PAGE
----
I’ll just go ahead and confess. I read horoscopes. I like to have my astrological chart drawn up, whether it’s by friends or professionals. Part of me is curious about what the future might hold, and a bigger part of me just wants to know if things like the position of stars and planets might actually have some pull with us, in the way that the moon causes tides.
So on February 1st, I read a monthly horoscope that proclaimed the following:
1. February 9th will be a fantastic day for you–a game changer.
2. After that, life will generally suck until April 23rd, when Mars is no longer retrograde.
Back in the summer, an astrologer told me something very similar (at least to #2). I had forgotten this until I went back and read the notes I made, curious to see if the two predictions overlapped.
Now of course this also makes me wonder if we read this kind of thing and then set a self-fulfilling prophecy in motion: Do I read this horoscope that says my life will suck, and then it does because I expect it to? Or is there some shred of truth to the prediction?
Either way, this last month (or three, if we’re being honest) has been trying in a hundred different ways. It’s been one step forward and two giant leaps backward for so long that I can hardly remember when it started. At the center has been this book project that’s driving me crazy–everything that could go wrong has gone wrong, every step of the way. One of my former professors would call this a “humbling experience.” I consider it grounds for an ulcer. But then I have to remind myself of all the things I’ve ever told my students, about how all these things we think of as “failure” really aren’t. Or if they are, they have to happen to make us stronger, more creative, more substantial people. There’s a great interview with Ira Glass that speaks to this idea, and reminds me that all of these stumbling blocks (the printing plates are bad, the woodcut didn’t turn out right, I ran out of time on Tuesday, I didn’t order enough paper, those pressure prints look like vomit, this is not my best work) are just part of the process, and they don’t mean I’m a failure.
Lately I feel like every daily irritation is the direct result of a pin being stuck into a little Lauren effigy, wreaking all sorts of havoc on me. I have this habit of compiling lists of all the things creating chaos in my life–I finally have a press, but it’s missing parts, I can’t seem to finish this book, I’ve got no time to make art anymore, I’m tired of working two jobs to pay for a house I don’t live in, I wish I had time to travel like my friends, why can’t I lose 20 pounds when those people on “The Biggest Loser” lose 100, I’m 33 for god’s sake and should have my life in better order, etc, etc. Often this is triggered by something like the form you fill out at the massage therapist’s office–you know, the line where it says, “Do you have sources of anxiety in your life that might be contributing to your pain? Please describe.” Oh, the irony.
And when I’ve beaten myself up enough and am in a significant funk, my mother says something like, “I saw on Oprah the other day that this is when it helps to make a list of all the things you’re grateful for. And if you’re stumped, start with ‘breathing’.”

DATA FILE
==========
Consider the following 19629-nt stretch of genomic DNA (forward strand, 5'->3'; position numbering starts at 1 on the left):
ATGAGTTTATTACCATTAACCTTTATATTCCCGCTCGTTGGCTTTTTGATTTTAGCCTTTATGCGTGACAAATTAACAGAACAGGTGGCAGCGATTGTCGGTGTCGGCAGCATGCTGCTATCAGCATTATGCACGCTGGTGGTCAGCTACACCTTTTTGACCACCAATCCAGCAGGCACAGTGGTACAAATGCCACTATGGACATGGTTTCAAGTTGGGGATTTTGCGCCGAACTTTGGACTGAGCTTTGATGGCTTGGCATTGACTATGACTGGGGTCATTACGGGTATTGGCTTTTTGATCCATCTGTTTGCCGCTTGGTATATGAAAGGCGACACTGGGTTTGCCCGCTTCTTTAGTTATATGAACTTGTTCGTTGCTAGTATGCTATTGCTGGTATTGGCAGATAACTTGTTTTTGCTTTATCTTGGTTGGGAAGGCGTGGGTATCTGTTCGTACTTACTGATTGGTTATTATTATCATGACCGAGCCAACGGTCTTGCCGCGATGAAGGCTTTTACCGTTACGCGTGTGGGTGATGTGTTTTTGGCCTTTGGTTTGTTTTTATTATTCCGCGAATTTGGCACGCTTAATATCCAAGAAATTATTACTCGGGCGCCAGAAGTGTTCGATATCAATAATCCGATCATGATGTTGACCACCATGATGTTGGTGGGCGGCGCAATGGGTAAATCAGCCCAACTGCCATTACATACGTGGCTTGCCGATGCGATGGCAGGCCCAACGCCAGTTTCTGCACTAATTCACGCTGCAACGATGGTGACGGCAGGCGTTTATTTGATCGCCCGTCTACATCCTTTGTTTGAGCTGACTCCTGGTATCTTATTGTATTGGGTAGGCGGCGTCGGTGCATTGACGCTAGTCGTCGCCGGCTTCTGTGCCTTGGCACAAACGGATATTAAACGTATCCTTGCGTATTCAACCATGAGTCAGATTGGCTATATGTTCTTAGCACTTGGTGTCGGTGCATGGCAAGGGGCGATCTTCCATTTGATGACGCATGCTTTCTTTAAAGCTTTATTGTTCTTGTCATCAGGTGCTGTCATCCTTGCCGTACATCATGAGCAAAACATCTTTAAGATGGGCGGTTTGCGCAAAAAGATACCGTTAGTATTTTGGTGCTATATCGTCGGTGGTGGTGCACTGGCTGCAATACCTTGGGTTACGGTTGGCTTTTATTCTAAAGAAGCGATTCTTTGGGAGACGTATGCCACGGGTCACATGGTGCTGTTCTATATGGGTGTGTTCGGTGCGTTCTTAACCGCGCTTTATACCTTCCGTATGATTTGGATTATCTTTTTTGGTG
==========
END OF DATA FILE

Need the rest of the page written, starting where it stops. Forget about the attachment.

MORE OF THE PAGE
Moms are good for this sort of thing. They have that wisdom that comes with having survived most if not all of the same struggles you have, and come out on the other side, proving that it can actually be done, that “this too, shall pass.”
So now that I’m worked up enough, I’ll make a list of ten things I’m grateful for.
1. I’m pretty healthy. I get along fine, and most everything works the way it should.
2. I have a pretty amazing family that is about as supportive as anyone could hope for.
3. I have some pretty incredible friends, even though we are sometimes separated by hundreds of miles.
4. My sense of humor. If I couldn’t laugh at these things, I’d really be screwed.
5. I have a job that I like.
6. I get to make books. I get to tell stories.
7. I’m surrounded by creative people who inspire me.
8. I’ve been in love.
9. I’ve had my heart broken. Now I get it.
10. Once upon a time, I wrote a book. People seemed to like it. It seemed to make kids smile.
This was an experiment, to see if starting that list would really cheer me up, because seriously–it’s been a why-do-I-bother kind of rough month. I can say now that when I look at this list (which could go on and on really), those things that have been driving me nuts are outweighed by the good in the big picture. Yes, they are little thorns, but I’ve got far more to be grateful for than to be irritated about. And I’m trying hard to look at it this way: it’s not about the things that happen–it’s about what I do when these things happen.
That’s not to say that I won’t have my grumpy pants on again this week, because I very likely will. But I’ll keep listening to things like that fabulous commencement speech that Steve Jobs gave to the grads at Stanford, and I’ll keep making that list. And I’ll probably call my mother.